Agreed. Think things are so bad environmental pollution wise that we are long past the stage of "adding on" environmental considerations. They should be an objective in their own right in order to be really meaningful. But again, platitudes, although they look great and sound very benevolent won't do anything. It is action that counts, and it is a pity that it needs to take a Bill to do it. Would be nice if there could be immediate tax benefits for expenditure on cleaning up environments, and penalties for certain kinds of pollution, such as contamination of rivers (I think some of it exists, but probably it needs to be policed more actively by Government along "action" lines).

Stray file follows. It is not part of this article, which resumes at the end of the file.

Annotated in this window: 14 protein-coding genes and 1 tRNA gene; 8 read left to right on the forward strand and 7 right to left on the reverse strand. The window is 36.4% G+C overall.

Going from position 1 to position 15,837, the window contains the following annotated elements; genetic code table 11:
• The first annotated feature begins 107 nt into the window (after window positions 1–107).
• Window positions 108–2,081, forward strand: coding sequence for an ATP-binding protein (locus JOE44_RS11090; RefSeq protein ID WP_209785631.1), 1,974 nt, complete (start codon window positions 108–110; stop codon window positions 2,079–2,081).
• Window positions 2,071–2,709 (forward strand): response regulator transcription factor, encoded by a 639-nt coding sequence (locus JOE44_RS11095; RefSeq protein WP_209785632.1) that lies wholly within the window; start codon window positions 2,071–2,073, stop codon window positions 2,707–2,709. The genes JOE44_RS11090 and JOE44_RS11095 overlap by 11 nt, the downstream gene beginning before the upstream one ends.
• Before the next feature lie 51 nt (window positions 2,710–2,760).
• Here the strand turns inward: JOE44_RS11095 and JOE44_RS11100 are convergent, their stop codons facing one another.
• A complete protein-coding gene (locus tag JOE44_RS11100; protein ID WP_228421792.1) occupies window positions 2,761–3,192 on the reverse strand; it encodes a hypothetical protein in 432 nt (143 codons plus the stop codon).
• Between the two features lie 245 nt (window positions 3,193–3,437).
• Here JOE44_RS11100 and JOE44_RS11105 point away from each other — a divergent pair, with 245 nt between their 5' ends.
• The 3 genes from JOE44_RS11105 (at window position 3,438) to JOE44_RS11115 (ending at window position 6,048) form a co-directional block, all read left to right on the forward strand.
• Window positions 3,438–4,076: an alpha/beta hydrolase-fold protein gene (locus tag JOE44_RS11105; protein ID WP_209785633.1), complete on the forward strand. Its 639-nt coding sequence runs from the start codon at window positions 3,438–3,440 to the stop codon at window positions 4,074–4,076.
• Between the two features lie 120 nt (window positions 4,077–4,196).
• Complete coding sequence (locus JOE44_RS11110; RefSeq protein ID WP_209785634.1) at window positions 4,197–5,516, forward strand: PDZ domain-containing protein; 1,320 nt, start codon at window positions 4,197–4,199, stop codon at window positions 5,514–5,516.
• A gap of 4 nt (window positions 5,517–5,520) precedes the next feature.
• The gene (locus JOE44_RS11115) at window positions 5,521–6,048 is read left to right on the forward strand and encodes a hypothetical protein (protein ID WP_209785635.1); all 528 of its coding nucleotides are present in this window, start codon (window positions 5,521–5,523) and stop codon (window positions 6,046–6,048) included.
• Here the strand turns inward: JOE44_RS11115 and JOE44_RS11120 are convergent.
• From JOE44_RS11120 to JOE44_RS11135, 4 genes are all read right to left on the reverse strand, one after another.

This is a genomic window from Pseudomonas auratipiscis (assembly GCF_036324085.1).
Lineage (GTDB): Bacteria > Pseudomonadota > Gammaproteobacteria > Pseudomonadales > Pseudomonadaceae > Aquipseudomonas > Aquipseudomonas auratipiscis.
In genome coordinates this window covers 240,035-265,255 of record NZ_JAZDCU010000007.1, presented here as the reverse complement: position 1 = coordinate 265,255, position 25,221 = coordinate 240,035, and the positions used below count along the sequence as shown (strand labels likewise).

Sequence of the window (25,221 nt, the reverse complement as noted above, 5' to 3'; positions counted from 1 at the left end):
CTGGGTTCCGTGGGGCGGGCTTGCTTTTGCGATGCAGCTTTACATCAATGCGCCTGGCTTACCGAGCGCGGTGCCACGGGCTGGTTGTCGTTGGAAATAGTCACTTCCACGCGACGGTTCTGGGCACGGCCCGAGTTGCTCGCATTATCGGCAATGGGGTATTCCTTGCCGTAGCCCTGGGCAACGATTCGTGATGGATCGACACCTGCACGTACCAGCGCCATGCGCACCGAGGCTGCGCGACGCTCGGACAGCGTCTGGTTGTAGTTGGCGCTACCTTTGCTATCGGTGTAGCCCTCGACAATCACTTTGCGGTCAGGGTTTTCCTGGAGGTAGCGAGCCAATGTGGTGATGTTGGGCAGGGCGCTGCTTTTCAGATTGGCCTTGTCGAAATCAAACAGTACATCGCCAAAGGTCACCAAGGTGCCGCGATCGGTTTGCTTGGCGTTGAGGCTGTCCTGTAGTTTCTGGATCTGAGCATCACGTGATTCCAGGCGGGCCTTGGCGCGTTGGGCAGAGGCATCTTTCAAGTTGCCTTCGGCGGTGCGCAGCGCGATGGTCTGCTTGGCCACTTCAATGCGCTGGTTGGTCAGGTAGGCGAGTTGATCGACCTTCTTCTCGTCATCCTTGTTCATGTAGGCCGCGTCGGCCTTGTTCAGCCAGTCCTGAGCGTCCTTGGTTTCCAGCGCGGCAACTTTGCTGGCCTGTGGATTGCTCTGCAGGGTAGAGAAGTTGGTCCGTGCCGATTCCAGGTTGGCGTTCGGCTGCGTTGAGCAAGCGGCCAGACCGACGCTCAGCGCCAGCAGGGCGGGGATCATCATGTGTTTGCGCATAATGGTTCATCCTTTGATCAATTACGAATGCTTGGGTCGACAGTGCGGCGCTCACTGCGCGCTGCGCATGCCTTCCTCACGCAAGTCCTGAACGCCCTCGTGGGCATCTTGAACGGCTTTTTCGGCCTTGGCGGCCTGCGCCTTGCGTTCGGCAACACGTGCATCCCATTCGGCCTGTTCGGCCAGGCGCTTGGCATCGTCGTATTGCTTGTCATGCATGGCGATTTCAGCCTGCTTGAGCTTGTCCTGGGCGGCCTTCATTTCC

the us is one of the biggest polluters in the industrialised world - both in terms of global impact and domestic. why? because the economy is purely profit driven.

if we have to accept that as a given fact - which we can't avoid - then the only way to tackle environmental issues and clean up the act of industry is to make it a profit driven exercise.

make being "clen" profitable and "dirty" not and the big money boys will soon get their act together. if it takes incentives under the current packages then this is money well spent - not only will it generate a short term impact but also a long term benefit.
deanhills
[quote="icecool"]
deanhills wrote:
the us is one of the biggest polluters in the industrialised world - both in terms of global impact and domestic. why? because the economy is purely profit driven.

if we have to accept that as a given fact - which we can't avoid - then the only way to tackle environmental issues and clean up the act of industry is to make it a profit driven exercise.